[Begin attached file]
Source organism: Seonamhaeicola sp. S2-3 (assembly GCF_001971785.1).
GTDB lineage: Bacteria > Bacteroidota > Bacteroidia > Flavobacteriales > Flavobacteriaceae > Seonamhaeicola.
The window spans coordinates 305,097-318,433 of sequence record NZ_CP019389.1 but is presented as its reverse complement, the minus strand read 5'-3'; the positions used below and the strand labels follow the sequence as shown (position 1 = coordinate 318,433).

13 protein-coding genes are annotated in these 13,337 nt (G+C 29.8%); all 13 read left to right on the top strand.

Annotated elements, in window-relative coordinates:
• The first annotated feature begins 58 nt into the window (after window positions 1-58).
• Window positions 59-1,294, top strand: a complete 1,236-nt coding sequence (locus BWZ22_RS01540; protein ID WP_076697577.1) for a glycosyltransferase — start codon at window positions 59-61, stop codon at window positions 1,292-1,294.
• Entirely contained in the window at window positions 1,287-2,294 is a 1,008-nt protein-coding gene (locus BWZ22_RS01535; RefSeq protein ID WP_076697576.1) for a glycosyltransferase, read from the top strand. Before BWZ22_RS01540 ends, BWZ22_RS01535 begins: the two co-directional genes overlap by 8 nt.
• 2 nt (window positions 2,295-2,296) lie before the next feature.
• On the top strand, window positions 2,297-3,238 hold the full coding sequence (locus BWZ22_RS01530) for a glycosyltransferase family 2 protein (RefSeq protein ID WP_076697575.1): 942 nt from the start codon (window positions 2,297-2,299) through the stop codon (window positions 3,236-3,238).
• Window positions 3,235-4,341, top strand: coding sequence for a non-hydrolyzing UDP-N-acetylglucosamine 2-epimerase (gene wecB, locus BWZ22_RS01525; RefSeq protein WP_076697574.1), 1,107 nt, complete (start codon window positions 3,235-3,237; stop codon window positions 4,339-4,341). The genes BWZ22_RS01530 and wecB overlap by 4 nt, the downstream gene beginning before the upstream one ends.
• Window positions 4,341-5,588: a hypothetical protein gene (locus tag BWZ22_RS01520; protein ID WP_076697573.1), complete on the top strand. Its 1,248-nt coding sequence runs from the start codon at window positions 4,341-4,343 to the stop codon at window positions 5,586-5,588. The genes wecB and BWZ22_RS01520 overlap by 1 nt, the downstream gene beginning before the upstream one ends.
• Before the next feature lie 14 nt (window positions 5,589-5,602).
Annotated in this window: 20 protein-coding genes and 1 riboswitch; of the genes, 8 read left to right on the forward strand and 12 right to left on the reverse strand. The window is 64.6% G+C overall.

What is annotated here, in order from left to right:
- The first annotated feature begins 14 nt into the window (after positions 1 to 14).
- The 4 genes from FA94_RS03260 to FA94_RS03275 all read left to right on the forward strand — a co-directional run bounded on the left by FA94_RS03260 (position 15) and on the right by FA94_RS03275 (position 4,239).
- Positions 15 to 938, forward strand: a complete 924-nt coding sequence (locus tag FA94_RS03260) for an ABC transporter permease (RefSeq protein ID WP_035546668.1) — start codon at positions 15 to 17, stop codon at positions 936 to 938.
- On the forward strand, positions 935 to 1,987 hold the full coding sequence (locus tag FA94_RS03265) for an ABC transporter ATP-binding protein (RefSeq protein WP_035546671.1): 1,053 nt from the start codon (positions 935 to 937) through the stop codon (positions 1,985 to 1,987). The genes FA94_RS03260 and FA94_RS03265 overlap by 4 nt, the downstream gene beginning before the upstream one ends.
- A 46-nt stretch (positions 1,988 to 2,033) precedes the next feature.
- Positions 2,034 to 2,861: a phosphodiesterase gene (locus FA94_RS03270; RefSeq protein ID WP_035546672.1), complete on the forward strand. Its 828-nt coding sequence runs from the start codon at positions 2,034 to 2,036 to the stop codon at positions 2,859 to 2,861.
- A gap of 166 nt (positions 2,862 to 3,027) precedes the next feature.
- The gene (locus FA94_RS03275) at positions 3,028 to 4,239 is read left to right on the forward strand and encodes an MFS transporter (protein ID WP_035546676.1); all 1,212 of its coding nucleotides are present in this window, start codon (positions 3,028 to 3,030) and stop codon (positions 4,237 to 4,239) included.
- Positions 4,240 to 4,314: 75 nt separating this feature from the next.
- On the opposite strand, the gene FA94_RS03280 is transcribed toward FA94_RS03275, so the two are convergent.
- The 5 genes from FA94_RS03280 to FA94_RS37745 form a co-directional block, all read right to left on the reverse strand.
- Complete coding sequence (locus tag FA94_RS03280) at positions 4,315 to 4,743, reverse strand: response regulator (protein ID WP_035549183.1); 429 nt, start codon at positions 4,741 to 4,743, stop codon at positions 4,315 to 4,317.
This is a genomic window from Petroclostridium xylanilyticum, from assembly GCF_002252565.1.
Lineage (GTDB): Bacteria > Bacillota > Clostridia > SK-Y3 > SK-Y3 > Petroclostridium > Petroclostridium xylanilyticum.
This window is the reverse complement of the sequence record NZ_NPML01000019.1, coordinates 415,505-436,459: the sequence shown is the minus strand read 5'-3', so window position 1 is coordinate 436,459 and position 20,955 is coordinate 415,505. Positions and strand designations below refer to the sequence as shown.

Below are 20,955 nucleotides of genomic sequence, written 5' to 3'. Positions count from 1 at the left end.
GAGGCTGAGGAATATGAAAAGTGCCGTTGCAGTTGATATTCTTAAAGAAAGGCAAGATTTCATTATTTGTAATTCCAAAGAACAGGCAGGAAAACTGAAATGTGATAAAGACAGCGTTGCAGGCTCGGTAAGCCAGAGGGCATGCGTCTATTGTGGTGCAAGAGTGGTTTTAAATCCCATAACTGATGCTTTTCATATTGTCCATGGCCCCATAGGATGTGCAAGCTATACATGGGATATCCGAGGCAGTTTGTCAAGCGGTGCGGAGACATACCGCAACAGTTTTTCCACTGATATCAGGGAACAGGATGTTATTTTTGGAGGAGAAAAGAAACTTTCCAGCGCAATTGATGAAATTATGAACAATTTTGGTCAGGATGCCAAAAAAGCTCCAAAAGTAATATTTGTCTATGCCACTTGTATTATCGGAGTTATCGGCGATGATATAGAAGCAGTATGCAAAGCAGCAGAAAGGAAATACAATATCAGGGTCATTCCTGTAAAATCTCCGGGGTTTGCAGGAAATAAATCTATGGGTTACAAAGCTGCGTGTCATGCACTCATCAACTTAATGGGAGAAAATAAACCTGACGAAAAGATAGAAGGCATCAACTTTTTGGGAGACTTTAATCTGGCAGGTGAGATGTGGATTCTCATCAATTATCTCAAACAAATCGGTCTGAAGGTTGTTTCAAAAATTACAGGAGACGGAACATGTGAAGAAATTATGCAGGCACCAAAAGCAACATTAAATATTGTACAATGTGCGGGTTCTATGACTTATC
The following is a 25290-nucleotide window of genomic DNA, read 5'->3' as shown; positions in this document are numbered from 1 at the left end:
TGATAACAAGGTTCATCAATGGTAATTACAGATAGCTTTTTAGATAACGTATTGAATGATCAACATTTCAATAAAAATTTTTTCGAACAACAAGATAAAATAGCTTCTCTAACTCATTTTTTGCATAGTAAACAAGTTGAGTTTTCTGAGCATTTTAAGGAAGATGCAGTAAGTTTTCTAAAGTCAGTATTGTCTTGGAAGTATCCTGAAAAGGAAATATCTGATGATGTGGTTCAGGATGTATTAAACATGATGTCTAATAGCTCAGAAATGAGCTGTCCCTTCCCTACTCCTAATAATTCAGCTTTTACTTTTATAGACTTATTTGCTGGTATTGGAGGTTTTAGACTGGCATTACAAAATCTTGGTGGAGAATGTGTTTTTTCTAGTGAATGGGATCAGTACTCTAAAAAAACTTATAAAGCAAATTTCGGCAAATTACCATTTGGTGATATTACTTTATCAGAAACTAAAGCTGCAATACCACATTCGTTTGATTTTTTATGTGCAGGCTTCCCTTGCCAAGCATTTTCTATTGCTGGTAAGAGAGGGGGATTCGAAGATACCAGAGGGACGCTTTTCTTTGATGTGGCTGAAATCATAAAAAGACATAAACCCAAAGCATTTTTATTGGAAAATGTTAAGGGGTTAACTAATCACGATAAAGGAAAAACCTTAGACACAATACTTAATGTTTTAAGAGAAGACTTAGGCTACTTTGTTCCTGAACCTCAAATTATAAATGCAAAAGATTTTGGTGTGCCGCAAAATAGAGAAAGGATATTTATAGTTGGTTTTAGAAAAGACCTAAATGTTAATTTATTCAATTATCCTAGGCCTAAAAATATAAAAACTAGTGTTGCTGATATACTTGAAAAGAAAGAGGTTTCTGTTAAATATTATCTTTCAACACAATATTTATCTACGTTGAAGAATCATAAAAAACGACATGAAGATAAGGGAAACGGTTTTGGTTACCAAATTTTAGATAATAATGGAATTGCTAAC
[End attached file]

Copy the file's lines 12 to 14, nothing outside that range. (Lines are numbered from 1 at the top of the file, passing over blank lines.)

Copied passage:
• Window positions 4,341-5,588: a hypothetical protein gene (locus tag BWZ22_RS01520; protein ID WP_076697573.1), complete on the top strand. Its 1,248-nt coding sequence runs from the start codon at window positions 4,341-4,343 to the stop codon at window positions 5,586-5,588. The genes wecB and BWZ22_RS01520 overlap by 1 nt, the downstream gene beginning before the upstream one ends.
• Before the next feature lie 14 nt (window positions 5,589-5,602).
Annotated in this window: 20 protein-coding genes and 1 riboswitch; of the genes, 8 read left to right on the forward strand and 12 right to left on the reverse strand. The window is 64.6% G+C overall.